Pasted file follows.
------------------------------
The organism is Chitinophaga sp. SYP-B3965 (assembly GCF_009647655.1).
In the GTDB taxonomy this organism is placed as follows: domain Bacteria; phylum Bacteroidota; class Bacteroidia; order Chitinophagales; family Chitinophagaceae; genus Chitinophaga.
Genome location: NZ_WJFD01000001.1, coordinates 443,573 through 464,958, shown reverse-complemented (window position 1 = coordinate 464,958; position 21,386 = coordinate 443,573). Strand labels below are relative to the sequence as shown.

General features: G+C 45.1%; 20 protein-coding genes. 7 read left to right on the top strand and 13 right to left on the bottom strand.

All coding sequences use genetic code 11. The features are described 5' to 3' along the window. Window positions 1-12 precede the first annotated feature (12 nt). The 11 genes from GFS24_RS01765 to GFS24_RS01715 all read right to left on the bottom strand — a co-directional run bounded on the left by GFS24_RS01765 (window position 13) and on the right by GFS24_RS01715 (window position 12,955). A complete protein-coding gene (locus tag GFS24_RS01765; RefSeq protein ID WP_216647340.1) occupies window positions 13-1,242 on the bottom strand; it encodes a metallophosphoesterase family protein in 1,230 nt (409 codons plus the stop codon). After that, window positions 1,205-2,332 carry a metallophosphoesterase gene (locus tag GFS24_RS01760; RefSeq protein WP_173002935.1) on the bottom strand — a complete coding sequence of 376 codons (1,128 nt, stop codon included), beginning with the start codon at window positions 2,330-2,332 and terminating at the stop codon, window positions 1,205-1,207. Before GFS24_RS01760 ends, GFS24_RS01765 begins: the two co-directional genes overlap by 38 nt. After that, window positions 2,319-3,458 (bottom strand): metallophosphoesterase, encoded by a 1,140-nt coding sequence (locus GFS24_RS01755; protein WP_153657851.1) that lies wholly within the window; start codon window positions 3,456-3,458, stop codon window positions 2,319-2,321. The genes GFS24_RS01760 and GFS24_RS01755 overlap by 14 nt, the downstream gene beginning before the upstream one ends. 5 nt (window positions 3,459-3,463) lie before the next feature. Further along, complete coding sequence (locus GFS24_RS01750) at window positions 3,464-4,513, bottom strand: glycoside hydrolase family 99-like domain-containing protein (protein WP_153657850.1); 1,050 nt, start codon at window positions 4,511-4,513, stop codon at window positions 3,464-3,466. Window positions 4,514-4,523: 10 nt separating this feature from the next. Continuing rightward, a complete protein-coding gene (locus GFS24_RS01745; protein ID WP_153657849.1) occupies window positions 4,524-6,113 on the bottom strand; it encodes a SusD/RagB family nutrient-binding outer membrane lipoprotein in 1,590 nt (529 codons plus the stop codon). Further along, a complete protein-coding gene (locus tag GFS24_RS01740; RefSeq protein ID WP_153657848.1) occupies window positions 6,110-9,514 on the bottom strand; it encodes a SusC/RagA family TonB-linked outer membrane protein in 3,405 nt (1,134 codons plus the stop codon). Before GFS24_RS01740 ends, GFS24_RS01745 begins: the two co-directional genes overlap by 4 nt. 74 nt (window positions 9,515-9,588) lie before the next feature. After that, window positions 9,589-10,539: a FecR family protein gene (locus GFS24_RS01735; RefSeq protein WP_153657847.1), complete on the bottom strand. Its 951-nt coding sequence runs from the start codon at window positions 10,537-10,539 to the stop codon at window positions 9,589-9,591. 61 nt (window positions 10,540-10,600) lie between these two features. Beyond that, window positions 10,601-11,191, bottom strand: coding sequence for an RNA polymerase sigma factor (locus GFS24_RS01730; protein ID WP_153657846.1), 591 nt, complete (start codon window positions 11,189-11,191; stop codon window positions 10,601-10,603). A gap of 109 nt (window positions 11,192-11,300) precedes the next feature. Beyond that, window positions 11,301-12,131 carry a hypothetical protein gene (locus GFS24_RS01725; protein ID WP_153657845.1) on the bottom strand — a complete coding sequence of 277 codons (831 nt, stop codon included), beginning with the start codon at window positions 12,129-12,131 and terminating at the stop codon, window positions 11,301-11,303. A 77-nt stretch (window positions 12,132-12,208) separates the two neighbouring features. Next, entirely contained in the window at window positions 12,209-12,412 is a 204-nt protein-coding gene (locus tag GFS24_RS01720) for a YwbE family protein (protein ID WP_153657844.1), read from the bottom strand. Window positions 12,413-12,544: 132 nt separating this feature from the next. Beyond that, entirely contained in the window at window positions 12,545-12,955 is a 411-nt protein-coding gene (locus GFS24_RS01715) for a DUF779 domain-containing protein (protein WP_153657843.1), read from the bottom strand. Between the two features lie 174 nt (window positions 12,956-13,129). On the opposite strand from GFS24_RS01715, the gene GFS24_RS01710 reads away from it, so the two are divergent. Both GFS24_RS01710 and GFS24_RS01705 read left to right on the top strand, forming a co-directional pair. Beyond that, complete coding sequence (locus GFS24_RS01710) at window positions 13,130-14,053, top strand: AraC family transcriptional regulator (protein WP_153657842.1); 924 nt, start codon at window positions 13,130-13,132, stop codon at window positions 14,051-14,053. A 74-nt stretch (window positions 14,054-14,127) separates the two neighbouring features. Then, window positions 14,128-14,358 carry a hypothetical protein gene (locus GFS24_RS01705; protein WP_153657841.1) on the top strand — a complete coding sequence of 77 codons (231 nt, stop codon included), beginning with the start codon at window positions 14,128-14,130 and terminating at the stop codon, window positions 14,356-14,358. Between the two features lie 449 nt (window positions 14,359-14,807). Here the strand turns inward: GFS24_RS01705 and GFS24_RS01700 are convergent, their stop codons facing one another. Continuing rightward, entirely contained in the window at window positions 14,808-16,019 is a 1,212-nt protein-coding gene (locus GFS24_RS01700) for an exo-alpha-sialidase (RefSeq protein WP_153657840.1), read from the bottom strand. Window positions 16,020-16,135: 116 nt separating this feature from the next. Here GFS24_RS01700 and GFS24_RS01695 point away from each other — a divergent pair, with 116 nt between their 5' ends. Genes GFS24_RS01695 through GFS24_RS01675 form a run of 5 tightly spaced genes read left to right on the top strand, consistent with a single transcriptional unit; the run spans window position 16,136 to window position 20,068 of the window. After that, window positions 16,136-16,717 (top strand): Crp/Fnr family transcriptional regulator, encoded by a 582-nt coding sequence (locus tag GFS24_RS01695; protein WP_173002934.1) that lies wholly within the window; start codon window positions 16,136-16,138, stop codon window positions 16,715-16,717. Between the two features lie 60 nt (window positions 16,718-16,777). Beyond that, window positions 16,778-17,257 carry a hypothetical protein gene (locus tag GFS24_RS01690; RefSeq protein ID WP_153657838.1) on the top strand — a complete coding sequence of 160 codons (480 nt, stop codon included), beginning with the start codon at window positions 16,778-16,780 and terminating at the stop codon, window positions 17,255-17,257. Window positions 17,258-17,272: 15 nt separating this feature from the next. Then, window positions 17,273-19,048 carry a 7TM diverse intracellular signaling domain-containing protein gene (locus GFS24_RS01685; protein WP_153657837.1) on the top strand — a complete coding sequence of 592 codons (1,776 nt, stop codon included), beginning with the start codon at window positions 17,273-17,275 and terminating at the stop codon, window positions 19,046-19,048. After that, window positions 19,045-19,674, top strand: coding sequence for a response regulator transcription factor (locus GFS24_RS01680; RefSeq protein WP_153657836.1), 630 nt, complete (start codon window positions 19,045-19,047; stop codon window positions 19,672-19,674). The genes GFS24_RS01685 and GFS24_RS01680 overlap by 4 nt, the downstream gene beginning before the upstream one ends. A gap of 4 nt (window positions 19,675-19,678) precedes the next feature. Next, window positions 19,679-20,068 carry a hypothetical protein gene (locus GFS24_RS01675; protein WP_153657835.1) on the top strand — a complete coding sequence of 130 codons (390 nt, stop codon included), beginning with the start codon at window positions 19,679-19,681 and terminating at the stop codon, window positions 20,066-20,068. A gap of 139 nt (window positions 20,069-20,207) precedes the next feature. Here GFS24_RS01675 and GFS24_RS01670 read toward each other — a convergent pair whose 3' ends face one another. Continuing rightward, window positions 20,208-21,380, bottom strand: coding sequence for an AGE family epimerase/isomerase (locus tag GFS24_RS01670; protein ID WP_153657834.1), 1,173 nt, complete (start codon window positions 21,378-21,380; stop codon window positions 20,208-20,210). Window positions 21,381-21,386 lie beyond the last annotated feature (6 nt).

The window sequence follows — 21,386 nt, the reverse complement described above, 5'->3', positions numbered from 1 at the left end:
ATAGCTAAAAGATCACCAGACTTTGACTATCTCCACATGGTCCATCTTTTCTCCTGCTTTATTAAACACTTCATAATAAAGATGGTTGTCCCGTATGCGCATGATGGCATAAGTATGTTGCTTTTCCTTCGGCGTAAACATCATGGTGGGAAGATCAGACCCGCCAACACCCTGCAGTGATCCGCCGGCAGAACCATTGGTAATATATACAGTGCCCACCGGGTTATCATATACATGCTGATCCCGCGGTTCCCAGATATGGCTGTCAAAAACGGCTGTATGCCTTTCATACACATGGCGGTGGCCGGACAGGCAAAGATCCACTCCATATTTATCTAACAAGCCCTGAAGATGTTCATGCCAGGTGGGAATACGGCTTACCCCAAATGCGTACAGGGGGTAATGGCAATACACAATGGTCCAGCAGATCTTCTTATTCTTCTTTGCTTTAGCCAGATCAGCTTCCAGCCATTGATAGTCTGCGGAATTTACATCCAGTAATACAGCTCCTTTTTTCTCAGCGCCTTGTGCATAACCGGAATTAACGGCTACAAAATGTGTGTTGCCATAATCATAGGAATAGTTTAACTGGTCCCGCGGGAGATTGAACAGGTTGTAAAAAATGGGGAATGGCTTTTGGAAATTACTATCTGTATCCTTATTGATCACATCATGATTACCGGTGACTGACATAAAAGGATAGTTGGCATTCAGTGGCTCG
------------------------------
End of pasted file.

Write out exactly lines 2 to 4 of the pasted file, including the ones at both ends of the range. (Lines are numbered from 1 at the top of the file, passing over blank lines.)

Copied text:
In the GTDB taxonomy this organism is placed as follows: domain Bacteria; phylum Bacteroidota; class Bacteroidia; order Chitinophagales; family Chitinophagaceae; genus Chitinophaga.
Genome location: NZ_WJFD01000001.1, coordinates 443,573 through 464,958, shown reverse-complemented (window position 1 = coordinate 464,958; position 21,386 = coordinate 443,573). Strand labels below are relative to the sequence as shown.

General features: G+C 45.1%; 20 protein-coding genes. 7 read left to right on the top strand and 13 right to left on the bottom strand.